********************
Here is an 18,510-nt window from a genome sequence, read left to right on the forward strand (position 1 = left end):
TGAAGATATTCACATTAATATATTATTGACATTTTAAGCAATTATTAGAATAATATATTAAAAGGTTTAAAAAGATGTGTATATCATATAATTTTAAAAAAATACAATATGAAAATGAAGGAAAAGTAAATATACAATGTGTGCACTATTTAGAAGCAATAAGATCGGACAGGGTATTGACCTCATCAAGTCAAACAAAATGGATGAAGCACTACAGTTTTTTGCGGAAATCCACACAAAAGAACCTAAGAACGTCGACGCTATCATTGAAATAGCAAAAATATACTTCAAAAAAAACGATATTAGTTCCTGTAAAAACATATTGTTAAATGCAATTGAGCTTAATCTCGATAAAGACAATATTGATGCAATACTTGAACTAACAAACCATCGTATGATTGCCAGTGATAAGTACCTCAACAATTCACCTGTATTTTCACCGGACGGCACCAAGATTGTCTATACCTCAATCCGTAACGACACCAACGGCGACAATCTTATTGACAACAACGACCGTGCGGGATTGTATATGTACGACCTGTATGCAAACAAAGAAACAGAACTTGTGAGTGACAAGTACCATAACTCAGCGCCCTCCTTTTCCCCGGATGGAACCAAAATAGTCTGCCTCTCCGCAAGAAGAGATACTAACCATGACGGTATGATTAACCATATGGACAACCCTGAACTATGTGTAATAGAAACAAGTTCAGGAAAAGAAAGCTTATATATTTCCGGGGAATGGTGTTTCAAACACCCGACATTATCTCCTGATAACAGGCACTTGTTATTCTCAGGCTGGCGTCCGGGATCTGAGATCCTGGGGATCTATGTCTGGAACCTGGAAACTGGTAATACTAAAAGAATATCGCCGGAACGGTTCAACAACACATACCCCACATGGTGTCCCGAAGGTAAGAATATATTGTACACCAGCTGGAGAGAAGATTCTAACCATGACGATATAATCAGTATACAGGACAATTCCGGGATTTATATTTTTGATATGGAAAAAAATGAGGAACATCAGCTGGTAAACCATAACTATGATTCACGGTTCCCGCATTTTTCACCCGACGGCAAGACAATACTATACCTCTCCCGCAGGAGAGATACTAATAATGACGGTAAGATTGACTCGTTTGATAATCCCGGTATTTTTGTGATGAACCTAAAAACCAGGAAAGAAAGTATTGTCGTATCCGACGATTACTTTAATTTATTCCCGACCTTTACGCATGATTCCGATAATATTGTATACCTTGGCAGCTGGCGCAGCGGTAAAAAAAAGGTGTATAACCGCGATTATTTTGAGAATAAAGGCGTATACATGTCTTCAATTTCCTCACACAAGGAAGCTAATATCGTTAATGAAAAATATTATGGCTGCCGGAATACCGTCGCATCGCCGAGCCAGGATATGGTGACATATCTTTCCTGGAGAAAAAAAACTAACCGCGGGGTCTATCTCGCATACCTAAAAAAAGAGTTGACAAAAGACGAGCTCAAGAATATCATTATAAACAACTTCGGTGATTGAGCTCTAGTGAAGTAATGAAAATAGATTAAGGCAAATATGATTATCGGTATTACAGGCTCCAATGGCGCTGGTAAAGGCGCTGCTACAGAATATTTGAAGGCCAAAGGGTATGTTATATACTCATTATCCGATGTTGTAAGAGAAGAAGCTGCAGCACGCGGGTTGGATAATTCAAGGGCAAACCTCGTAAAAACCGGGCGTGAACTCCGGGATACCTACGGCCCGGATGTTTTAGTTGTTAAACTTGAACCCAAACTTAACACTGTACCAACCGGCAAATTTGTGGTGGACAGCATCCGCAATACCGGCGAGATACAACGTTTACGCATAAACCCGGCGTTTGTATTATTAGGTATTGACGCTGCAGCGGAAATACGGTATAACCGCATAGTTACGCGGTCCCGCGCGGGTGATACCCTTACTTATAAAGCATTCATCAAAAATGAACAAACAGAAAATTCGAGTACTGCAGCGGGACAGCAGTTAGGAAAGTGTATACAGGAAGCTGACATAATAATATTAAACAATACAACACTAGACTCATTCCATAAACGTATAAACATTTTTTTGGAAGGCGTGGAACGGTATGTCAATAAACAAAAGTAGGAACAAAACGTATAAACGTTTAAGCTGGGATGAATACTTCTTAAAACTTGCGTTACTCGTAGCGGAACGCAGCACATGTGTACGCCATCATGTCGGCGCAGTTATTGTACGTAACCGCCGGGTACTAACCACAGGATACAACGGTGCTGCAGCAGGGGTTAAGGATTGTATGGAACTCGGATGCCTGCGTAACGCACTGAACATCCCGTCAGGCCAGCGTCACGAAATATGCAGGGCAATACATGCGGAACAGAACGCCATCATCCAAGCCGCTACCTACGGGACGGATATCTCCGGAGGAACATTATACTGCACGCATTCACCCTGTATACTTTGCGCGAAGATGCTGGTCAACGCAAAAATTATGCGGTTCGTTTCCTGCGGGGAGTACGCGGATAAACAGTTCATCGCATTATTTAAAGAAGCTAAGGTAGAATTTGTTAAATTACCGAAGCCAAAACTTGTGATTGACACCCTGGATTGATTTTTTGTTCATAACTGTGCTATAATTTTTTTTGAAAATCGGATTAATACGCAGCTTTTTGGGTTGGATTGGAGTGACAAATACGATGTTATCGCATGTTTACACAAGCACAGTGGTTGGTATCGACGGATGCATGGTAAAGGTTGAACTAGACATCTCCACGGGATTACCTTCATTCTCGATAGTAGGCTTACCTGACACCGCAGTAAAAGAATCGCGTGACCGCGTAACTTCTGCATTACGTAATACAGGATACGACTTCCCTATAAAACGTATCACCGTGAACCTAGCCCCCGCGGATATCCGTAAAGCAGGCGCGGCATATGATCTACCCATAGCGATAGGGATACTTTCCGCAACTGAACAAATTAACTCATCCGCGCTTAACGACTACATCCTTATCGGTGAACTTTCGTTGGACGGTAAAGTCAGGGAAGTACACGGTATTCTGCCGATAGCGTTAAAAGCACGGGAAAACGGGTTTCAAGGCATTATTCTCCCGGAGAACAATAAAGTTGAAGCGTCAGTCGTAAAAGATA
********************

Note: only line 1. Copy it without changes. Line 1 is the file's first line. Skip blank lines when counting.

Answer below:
Here is an 18,510-nt window from a genome sequence, read left to right on the forward strand (position 1 = left end):